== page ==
The papers collected below each engage with aspects of this troubling configuration: the difficulty, nay impossibility, articulated by Derrida throughout the four Geschlechter, but in greatest detail in Geschlecht III, of simply attaining a point that would be outside the bio-racial discourse dangerously at play in national socialism. For, if the desire to immunize one’s discourse from this danger betrays its very persistence, then one must seek one’s starting point elsewhere. It was Derrida’s belief, as well as his lifelong practice, that given all that was problematic in Heidegger’s writings, they nevertheless remained of paradigmatic importance, first and foremost because they were multiple, non-simple, non-univocal. The multiplicity within the Heideggerian discourse of Being, the duplicity within the thought of the unitary, and the play of dissemination within the movement of gathering, become of ever greater importance so soon as one confronts the impossibility of simply abandoning these metaphysical lures. In responding to Derrida’s interrogation of this problematic in Geschlecht III, where he takes on Heidegger’s demanding and problematic Die Sprache im Gedicht (1952): Eine Erörterung von Georg Trakls Gedicht, the following essays do not shy away from the difficulties presented by such high stakes. To the contrary, they tackle it head-on, knowing full well the dangers that lurk on either side.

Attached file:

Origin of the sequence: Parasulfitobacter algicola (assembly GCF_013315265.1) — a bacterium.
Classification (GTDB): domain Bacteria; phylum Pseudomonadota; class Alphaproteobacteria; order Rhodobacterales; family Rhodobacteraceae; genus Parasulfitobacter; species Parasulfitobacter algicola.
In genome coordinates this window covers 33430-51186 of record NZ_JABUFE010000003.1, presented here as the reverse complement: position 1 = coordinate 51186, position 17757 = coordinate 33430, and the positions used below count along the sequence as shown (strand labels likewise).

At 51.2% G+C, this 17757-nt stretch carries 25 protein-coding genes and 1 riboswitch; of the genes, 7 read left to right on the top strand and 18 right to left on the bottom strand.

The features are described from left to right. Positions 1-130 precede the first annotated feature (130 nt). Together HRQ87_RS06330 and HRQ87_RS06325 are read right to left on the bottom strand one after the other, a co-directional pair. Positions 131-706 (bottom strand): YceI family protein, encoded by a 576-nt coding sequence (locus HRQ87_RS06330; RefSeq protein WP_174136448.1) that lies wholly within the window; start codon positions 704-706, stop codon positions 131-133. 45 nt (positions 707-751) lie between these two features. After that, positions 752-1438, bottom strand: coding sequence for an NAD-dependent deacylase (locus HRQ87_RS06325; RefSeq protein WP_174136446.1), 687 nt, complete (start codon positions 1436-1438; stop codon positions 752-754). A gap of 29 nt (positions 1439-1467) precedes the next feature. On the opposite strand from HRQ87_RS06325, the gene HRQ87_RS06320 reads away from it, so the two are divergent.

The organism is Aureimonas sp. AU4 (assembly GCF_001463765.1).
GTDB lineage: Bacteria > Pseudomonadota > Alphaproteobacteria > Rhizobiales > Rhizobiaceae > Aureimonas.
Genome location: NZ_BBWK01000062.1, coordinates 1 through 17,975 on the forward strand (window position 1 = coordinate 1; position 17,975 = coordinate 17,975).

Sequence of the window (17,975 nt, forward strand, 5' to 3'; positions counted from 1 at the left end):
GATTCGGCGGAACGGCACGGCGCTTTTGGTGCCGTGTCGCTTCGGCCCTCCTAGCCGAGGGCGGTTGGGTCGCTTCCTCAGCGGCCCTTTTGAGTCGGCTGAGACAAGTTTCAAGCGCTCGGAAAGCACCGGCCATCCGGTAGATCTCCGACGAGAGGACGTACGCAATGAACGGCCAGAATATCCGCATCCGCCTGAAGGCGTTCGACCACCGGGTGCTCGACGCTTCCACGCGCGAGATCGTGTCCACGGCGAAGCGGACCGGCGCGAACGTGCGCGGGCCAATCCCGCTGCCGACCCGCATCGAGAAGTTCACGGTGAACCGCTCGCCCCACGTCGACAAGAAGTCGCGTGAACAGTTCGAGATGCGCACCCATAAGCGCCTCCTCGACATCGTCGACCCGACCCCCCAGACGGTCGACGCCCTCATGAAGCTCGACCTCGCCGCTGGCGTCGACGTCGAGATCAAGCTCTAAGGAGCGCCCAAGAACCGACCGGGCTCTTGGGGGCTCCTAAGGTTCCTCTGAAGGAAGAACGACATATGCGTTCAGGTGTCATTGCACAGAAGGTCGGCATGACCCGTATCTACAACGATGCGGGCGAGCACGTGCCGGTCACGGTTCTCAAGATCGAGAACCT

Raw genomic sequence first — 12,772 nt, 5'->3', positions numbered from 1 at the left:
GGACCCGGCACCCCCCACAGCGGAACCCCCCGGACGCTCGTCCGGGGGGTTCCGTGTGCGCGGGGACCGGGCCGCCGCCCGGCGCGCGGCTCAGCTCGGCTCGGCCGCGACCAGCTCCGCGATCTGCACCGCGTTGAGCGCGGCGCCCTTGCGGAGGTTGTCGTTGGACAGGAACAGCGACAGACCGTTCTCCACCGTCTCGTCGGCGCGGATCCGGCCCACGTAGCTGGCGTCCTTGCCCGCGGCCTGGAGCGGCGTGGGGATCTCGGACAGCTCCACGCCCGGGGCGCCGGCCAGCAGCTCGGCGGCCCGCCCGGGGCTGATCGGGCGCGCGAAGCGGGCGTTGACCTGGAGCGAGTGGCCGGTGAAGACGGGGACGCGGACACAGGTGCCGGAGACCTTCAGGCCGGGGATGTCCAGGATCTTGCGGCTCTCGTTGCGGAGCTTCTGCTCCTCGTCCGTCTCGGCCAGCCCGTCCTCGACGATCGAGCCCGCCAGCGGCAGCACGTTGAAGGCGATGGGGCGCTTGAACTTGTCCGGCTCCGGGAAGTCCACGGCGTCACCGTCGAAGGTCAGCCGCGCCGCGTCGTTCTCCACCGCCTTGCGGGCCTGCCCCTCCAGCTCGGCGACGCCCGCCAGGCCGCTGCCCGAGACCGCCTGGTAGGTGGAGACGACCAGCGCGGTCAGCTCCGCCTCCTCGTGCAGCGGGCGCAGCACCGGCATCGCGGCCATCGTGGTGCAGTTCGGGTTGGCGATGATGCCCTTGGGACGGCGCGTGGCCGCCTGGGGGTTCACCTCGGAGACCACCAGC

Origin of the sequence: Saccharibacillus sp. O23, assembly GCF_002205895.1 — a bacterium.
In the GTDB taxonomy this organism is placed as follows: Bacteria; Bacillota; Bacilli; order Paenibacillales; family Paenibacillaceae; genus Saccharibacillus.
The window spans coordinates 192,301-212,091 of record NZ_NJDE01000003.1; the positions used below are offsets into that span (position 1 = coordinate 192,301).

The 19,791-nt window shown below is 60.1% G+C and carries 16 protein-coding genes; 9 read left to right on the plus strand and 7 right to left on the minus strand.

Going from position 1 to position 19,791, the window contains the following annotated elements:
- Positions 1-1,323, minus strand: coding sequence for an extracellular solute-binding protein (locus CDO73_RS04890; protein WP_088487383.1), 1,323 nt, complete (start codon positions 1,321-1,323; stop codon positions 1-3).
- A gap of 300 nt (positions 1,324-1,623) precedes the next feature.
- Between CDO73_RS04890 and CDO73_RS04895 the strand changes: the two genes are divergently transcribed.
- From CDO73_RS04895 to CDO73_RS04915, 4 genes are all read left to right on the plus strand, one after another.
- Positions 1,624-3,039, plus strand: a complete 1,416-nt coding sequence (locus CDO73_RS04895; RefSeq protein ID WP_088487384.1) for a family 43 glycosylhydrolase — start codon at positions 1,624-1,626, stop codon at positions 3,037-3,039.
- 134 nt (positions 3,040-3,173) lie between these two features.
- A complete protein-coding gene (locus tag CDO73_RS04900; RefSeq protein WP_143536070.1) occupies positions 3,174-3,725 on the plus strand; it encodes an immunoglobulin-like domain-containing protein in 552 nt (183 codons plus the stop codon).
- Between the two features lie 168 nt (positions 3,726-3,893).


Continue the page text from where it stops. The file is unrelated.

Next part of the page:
The essays below have been organized according to their focus within this nexus. We begin with Ian Alexander Moore, David Mullins, and Brian Irwin, each of whom returns to the Heideggerian text, in order to further work out the complexities of the philosopher’s engagement with the Austrian poet Georg Trakl. In a second moment, contributions by Alberto Moreiras, Maddalena Cerrato, and Sergio Villalobos-Ruminott explore the political dimensions of Derrida’s Auseinandersetzung with Heidegger. Taking up issues of topology and cosmopolitanism, these essays remind us why we must return to Heidegger’s work, even and especially because of the imprint of national-humanism left in it. Finally, in a third moment, texts by Armando Mastrogiovanni and Michael Portal take a closer look at the resonances between Geschlecht III and Derrida’s subsequent writings. In drawing out the critical role played by the notion of “survival,” in particular, they show how the problematic of life is already imprinted within the stamp of “Geschlecht.”